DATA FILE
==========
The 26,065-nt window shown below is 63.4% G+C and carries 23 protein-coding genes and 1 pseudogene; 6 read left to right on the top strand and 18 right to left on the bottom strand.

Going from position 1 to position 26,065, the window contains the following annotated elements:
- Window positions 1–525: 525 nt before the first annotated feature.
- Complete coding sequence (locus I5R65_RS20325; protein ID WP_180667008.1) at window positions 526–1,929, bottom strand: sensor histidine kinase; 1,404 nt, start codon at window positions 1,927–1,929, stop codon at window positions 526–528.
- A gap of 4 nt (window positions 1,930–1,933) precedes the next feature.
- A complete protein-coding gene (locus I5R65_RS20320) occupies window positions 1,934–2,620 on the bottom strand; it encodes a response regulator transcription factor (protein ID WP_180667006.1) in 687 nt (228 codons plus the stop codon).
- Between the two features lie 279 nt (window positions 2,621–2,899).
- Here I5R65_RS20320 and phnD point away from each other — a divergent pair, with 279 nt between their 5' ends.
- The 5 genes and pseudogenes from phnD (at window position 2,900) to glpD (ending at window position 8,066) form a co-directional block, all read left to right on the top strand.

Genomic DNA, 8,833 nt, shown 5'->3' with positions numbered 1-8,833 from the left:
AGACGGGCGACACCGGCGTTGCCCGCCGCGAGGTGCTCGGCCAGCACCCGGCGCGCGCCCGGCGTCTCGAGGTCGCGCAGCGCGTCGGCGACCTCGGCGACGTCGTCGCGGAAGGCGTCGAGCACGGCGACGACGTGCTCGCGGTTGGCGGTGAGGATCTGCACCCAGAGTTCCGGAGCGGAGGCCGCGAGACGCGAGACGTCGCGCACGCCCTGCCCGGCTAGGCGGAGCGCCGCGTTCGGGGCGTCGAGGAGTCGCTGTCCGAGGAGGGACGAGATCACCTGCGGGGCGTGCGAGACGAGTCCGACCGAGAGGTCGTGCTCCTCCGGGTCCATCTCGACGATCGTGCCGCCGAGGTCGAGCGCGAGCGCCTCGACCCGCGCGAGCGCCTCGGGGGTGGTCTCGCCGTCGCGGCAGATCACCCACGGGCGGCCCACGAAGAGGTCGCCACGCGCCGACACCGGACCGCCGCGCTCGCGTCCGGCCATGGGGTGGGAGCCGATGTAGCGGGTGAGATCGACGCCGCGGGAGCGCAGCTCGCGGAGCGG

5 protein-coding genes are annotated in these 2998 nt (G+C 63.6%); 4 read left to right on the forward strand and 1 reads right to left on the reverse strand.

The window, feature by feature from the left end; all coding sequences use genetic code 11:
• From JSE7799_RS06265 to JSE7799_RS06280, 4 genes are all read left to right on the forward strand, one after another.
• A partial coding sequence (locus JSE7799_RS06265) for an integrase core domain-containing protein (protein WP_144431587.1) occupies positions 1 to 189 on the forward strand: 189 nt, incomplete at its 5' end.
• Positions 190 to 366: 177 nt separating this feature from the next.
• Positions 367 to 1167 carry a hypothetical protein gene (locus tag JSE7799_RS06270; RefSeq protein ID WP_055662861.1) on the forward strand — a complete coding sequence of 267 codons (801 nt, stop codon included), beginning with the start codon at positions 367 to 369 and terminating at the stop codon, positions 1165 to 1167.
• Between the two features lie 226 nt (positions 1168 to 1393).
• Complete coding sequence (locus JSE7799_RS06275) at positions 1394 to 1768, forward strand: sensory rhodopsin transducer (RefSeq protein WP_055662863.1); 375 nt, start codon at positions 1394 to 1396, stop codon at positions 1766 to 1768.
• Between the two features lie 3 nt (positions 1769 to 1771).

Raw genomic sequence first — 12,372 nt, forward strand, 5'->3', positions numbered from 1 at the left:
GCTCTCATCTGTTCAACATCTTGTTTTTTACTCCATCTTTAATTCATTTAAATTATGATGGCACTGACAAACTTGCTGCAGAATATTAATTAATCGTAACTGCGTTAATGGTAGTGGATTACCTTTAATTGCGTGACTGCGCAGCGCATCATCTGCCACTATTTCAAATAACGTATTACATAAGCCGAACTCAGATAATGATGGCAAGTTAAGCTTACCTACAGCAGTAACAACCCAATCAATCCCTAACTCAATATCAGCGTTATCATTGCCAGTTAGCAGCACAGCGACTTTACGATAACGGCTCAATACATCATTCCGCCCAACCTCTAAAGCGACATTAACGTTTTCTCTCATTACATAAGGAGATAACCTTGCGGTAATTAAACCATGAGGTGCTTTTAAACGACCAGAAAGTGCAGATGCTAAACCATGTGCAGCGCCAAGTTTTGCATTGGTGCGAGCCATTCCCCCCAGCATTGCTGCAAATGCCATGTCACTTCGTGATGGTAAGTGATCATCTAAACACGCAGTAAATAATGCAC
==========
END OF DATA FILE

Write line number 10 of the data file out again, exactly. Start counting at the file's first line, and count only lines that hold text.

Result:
Genomic DNA, 8,833 nt, shown 5'->3' with positions numbered 1-8,833 from the left: